One should understand that Jinn and Qubic are the reason why IOTA was originally founded. ”IOTA is needed for Jinn’s visions to become a reality.”
IOTA is just one piece in a bigger puzzle. None of these pieces (IOTA, Jinn, Qubic) could work without the other two. Together they make a software and hardware solution to serve the needs of the IoT world.
IOTA Beginner’s Guide – The partners
IOTA project has been running for five years already. During this time, it has formed significant partnerships with a couple of hundred globally known operators. These are certainly not some one-man kiosks. Let’s continue our IOTA beginner’s guide by looking at the partnets from the image below (source: Reddit)
The entire partner list can be found here. The picture doesn’t have nearly all partners.
”748 unique entities with a known interest in IOTA, including 123 official partnerships/collaborators, 177 entities engaged in joint projects with the IOTA Foundation, 85 known IOTA Data Marketplace participants, 93 entities that developed one or more IOTA-based proof-of-concept and 440 academic references from 266 academic institutions.”
It is not difficult to see why IOTA has partnered with car manufacturers like Audi and Porsche. Almost every brand is currently studying the self-driving car field, which makes IOTA a natural choice for an IoT partner.
The same can be said of manufacturers like Bosch, Nokia, and IBM. You can check the details of each partnership from the official partner page. IOTA has certainly achieved a lot in five years in this field. Here is also a list of patent applications, where IOTA is mentioned.
IOTA Trinity hack
IOTA has made the headlines in early 2020 due to two unfortunate events. Let’s look at these next.
The first hit to IOTA’s reputation took place in December 2019, when the Coordinator node stopped working for 15 hours. This was caused by a bug in the software. As mentioned earlier, the Coordinator is a “supernode” operated by the IOTA Foundation.
IOTA founder David Sønstebø made the following comments on Twitter:
“Whatever the bug is, there is no reason to panic over such a minor issue pre-Coordicide. This is precisely why Coordicide takes time, one can’t execute it until all possible kinks have been ironed out.”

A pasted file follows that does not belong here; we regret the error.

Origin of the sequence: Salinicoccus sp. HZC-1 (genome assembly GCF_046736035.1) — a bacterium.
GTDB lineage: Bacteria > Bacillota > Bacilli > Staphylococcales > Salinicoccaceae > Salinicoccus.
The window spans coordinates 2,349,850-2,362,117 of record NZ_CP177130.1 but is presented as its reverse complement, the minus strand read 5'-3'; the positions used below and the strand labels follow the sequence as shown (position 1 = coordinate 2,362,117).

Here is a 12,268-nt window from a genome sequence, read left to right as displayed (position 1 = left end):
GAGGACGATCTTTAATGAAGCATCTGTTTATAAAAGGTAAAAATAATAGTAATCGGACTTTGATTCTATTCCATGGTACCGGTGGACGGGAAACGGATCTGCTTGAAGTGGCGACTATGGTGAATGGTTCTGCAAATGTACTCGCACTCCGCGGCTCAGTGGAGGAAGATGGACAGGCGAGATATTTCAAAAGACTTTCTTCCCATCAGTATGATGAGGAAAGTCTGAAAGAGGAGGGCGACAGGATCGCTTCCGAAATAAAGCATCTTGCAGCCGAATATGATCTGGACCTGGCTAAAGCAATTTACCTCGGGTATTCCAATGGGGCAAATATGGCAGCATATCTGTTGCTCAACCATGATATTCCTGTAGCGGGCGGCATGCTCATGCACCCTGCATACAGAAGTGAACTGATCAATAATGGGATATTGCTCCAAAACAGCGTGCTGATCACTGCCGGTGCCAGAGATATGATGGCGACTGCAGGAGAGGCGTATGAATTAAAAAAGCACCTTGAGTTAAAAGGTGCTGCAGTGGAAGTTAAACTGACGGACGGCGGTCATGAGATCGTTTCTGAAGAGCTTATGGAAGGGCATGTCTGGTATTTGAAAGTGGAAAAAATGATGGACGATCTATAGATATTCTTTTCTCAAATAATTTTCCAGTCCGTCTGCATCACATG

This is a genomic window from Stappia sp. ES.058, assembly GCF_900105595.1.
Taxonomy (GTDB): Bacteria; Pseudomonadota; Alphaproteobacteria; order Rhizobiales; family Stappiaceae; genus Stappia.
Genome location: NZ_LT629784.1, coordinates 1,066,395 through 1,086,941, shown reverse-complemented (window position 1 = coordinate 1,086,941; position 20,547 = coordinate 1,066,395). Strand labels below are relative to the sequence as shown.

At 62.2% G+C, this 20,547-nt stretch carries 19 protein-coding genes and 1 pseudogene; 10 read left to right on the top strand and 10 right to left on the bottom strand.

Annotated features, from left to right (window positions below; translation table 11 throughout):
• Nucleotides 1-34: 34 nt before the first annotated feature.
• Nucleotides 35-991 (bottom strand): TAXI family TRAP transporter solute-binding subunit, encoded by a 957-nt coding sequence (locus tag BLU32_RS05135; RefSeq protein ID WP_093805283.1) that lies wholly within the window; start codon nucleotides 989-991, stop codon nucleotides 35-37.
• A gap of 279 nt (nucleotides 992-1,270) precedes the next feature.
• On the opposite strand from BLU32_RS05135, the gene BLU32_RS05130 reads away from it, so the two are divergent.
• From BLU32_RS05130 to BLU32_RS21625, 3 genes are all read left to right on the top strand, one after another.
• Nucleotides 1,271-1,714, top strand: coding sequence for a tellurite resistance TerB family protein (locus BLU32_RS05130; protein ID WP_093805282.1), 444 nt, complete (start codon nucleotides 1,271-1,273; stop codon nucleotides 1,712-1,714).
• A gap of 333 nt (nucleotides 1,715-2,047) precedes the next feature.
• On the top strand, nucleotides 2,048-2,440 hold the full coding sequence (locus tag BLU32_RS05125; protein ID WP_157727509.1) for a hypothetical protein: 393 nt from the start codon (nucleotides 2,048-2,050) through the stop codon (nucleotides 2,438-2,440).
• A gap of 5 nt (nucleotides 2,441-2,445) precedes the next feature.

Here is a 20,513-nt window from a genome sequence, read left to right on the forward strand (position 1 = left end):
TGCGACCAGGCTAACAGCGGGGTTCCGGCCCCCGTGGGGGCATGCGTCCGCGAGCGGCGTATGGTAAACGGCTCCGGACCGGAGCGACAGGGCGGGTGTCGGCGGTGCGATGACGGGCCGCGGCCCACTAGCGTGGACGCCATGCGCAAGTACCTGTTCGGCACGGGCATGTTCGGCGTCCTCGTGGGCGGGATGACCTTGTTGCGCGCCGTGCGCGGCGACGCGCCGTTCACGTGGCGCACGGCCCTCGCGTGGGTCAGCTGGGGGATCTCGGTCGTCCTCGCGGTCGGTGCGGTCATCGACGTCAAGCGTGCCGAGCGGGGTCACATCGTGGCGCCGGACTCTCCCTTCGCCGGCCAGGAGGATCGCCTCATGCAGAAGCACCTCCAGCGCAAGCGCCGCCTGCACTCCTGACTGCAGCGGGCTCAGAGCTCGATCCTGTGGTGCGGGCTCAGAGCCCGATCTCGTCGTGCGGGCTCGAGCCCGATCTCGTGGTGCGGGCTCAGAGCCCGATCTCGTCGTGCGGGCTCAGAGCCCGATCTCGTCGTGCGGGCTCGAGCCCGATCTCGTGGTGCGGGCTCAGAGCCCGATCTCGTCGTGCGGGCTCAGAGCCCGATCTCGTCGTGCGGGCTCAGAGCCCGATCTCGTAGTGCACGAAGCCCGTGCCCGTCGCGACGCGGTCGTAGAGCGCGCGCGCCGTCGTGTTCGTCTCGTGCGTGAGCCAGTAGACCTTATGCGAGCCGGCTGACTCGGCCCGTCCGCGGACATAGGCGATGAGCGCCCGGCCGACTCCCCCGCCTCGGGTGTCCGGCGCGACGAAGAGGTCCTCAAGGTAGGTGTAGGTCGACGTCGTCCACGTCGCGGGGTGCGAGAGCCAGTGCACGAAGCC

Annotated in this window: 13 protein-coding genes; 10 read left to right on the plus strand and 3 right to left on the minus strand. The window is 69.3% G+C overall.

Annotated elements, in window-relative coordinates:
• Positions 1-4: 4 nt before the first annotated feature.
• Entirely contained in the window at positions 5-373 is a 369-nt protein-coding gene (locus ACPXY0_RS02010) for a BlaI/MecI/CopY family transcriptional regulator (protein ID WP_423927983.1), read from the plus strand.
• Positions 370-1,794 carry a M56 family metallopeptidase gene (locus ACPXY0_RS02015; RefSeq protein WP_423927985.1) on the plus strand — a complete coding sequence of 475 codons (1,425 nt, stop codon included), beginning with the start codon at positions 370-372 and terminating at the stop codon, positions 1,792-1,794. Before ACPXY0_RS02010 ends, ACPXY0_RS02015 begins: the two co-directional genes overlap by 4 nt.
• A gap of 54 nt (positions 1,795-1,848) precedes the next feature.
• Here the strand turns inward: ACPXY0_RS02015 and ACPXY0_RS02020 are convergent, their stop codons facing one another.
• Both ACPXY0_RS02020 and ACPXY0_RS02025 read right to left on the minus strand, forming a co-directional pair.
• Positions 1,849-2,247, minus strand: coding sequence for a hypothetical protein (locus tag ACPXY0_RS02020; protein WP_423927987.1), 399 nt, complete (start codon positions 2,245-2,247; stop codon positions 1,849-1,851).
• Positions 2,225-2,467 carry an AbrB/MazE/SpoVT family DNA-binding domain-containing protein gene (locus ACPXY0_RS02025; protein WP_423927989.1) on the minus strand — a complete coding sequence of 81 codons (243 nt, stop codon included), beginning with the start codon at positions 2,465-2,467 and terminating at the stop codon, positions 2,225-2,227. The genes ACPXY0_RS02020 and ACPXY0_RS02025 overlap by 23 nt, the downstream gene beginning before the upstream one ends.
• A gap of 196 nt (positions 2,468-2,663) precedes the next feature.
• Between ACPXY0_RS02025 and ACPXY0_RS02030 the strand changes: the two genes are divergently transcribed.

It seems that hackers had found a vulnerability in the Trinity wallet a few months earlier. When the time was right, they started to empty IOTA wallet accounts of unfortunate users. IOTA devs quickly shut down the network when they saw something fishy was going on.
The hacking wasn’t technically IOTA’s fault, because the vulnerability was in a code written by a third-party. IOTA added the Moonpay protocol to the wallet making it possible to buy IOTA tokens with a credit card.
There were 46 victims, who lost about 8.52 MIOTA tokens worth 2 million dollars at the time. The positive thing is that IOTA founder David Sønstebø has decided to reimburse victims from his personal funds.
IOTA as an investment
IOTA has gone forward as a project every year. It also offers a clear and detailed roadmap, which you can read at roadmap.iota.org.
The next goal is Coordicide, which means removing the Coordinator node from the Tangle and making the network truly distributed. Before this, we’d see Chrysalis update, which will bring in the UTXO model we know from Bitcoin.
GoShimmer is an update to IOTA nodes, which will enable the Coordicide. On top of these, Qubic and Jinn are also being developed constantly.
We shouldn’t forget IOTA Marketplace either. This is a platform for businesses and individuals to buy and sell IoT data. It is being developed and tested by many globally known brands. Check out the IOTA marketplace at data.iota.org.
Check the video below, which is a good overview of IOTA’s development in 2020. There is also a good report of the Trinity hack.
So, IOTA is technically very different from other crypto projects. Tangle is one part and focusing on the IoT world is another. There are no clear competitors for IOTA in the crypto world.
IOTA has still performed very poorly in the past few years. MIOTA token didn’t really rocket up even early 2020 when the whole market was moving up nicely. This is probably due to two main reasons: the bad reputation of the project and the tech, which is difficult to understand.
Investors lost MIOTA tokens already in 2017 due to the IOTA wallet, which was still in beta and too difficult to use. When Trinity wallet was finally published, it got hacked too. Tangle, IoT, Qubic, and Jinn are also not well known for investors.
When you look at the project and its development, IOTA has every chance to succeed. It has a long history and hundreds of partners as well. There is also a dedicated team and community behind it.
If you want to purchase MIOTA tokens with fiat money, the best place is probably Bitpanda. It is a reliable, European operator.
Binance is the leading cryptocurrency marketplace, where you can buy MIOTA with bitcoins or USDT. If you have a Coinbase account, you can buy bitcoins there and send them to Binance and then convert into MIOTA.
The third option is to use eToro, which is also a very popular trading platform.
The official website is iota.org. The official Reddit page is reddit.com/r/iota and the Twitter handle is @iotatoken. There is also lots of information on Youtube. We also recommend listening to the podcast below, where Dominik Schiener (one of the IOTA founders) is interviewed by Anthony Pompliano.